Harlem River

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Coordinates: 40°50′05.00″N 73°56′02.85″W / 40.8347222°N 73.9341250°W / 40.8347222; -73.9341250 (Harlem River)

The Harlem River, shown in yellow, between the Bronx and Manhattan in New York City

The Harlem River is an 8-mile (13 km) tidal strait in New York, United States, flowing between the Hudson River and the East River and separating the island of Manhattan from the Bronx on the New York mainland.

The northern stretch, also called the Spuyten Duyvil ("spewing devil") Creek, has been significantly altered for navigation purposes. Originally it curved around the north of Marble Hill, but in 1895 the Harlem River Ship Canal was dug between Manhattan and Marble Hill, and in 1914 the original course was filled in.

Usage[edit]

Harlem River Drive and Harlem River Greenway run along the west bank of the river, and the Metro-North Railroad's Hudson Line and Major Deegan Expressway on the east.

The "C" Rock, with the Henry Hudson Bridge behind it and the Spuyten Duyvil Bridge in the distance in the open position.

The Harlem River was the traditional rowing course for New York, analogous to the Charles River in Boston and the Schuylkill River in Philadelphia. On the Harlem's banks is the boathouse for the Columbia University crew, and the river is the home course for the university's crew. The "C Rock" refers to a large Columbia varsity "C" painted on a rock face along the Hudson Line tracks. Also on the river are the Peter Jay Sharp Boathouse and Harlem River Community Rowing, two community rowing facilities. The river is used by crews from New York University, Fordham University, and Manhattan College, though the only university with permanent facilities on the river is Columbia.[citation needed]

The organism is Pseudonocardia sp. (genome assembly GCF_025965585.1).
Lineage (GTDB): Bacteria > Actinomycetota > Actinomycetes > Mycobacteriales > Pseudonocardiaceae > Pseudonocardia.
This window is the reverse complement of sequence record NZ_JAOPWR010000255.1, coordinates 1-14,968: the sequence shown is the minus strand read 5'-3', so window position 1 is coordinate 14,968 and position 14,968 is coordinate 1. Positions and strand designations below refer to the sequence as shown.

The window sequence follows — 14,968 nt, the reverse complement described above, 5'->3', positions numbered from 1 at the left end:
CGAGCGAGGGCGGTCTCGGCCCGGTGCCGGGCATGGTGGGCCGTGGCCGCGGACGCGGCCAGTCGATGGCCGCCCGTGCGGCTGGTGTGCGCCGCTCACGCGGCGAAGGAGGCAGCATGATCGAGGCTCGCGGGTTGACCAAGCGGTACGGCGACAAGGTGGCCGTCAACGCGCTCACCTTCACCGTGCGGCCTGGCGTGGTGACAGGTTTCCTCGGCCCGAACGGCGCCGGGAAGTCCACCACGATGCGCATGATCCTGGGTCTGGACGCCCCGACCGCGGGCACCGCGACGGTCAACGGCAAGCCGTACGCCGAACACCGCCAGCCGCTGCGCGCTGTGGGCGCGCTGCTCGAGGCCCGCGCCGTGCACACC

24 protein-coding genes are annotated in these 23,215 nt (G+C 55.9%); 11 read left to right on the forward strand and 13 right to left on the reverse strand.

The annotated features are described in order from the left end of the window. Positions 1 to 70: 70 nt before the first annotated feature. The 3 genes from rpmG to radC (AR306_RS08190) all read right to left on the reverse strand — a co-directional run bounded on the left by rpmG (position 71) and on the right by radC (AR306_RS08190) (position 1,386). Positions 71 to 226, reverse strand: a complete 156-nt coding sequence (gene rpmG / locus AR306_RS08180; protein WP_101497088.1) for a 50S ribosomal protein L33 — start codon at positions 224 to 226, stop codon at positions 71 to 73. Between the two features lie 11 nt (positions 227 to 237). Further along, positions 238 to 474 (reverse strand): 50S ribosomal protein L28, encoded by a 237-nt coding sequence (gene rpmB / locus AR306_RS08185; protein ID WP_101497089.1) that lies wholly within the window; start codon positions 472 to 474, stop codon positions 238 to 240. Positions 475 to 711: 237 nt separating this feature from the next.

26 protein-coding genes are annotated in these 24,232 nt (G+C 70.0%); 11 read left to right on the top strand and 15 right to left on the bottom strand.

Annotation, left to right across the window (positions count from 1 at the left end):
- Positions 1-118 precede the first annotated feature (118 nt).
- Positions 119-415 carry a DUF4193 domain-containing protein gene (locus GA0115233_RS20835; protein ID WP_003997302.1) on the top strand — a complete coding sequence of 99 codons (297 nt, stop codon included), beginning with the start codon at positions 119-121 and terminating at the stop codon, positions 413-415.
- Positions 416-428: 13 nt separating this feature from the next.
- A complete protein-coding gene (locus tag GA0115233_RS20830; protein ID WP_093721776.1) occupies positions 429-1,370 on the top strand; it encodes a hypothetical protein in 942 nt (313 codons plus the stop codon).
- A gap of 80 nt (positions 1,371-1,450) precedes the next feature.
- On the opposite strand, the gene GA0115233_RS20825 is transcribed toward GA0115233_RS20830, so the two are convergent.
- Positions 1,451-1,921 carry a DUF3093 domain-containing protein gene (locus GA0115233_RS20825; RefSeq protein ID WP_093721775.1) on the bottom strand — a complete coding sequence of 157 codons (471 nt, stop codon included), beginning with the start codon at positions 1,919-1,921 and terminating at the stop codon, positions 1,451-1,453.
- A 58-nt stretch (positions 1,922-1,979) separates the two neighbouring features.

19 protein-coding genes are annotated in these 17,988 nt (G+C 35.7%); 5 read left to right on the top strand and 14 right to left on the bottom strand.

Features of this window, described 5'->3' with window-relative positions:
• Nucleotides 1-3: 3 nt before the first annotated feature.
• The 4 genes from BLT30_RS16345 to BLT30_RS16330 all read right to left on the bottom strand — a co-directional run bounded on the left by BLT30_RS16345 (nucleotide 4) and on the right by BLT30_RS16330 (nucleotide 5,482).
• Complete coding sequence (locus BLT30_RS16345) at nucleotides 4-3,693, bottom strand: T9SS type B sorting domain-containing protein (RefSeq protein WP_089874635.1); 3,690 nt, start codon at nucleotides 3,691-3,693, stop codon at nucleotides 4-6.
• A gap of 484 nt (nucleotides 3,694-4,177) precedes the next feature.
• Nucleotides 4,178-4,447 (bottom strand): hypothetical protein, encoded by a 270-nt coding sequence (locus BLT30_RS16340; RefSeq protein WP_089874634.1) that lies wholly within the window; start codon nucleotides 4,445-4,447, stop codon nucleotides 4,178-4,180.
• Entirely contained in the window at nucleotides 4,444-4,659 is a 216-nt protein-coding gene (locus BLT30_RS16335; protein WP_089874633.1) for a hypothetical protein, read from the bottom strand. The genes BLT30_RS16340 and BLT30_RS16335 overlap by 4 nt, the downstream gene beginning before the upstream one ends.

Historically, the west bank of the Harlem River was also an amusement destination. The area between 190th and 192nd Streets was occupied by the Fort George Amusement Park, a trolley park/amusement park, from 1895 to 1914. Its site is now a seating area in Highbridge Park.[1] In the 1890s, the City of New York built a racetrack for horses, the Harlem River Speedway, along the riverbank of the park;[2] the project started construction in 1894[3] and opened in July 1898.[4] The Speedway later became the Harlem River Drive, and regular motorists were first allowed on the drive in 1919.[5]

Crossings[edit]

Map all coordinates using: OpenStreetMap 
Download coordinates as: KML · GPX

The Harlem River is spanned by seven swing bridges, three lift bridges, and four arch bridges,[6] and is navigable to any boat with less than 55 feet (16.8 m) of air draft. However, any boat requiring more than 5 feet (1.5 m) of clearance will require the Spuyten Duyvil Bridge to swing open. All other movable bridges on the Harlem River provide at least 24 feet (7.3 m) of clearance while closed, so boats and ships requiring between 5 and 24 feet (1.5 and 7.3 m) of clearance need only have one bridge swing open. These bridges replaced fixed bridges or lower bridges in the late 19th century to improve navigation. High Bridge was erected between 1837 and 1848 to carry the Croton Aqueduct across the river. It is the oldest bridge in New York City.

The New York City Department of Transportation advises that while they make every effort to ensure that all bridges are operating, many of them are under repair at any time, and outside contractors are responsible for opening of bridges under repair.

Crossing Image Carries Location Coordinates
Wards Island Bridge Wards Island Bridge 20070902-jag9889.jpg Wards Island Bridge 20111202-jag9889.jpg

Top: closed position
bottom: open position

Pedestrian/bicycle Manhattan and Wards Island 40°47′10″N 73°56′14″W / 40.7861°N 73.9371°W / 40.7861; -73.9371 (Ward's Island Bridge)
Robert F. Kennedy Triboro Lift Bridge (Harlem Lift Bridge) RFK Triboro Lift Bridge 20070902-jag9889.jpg NY State Route 900G (6 road lanes) Manhattan and Randall's Island 40°48′01″N 73°55′40″W / 40.8003°N 73.9278°W / 40.8003; -73.9278 (RFK Triboro Lift Bridge)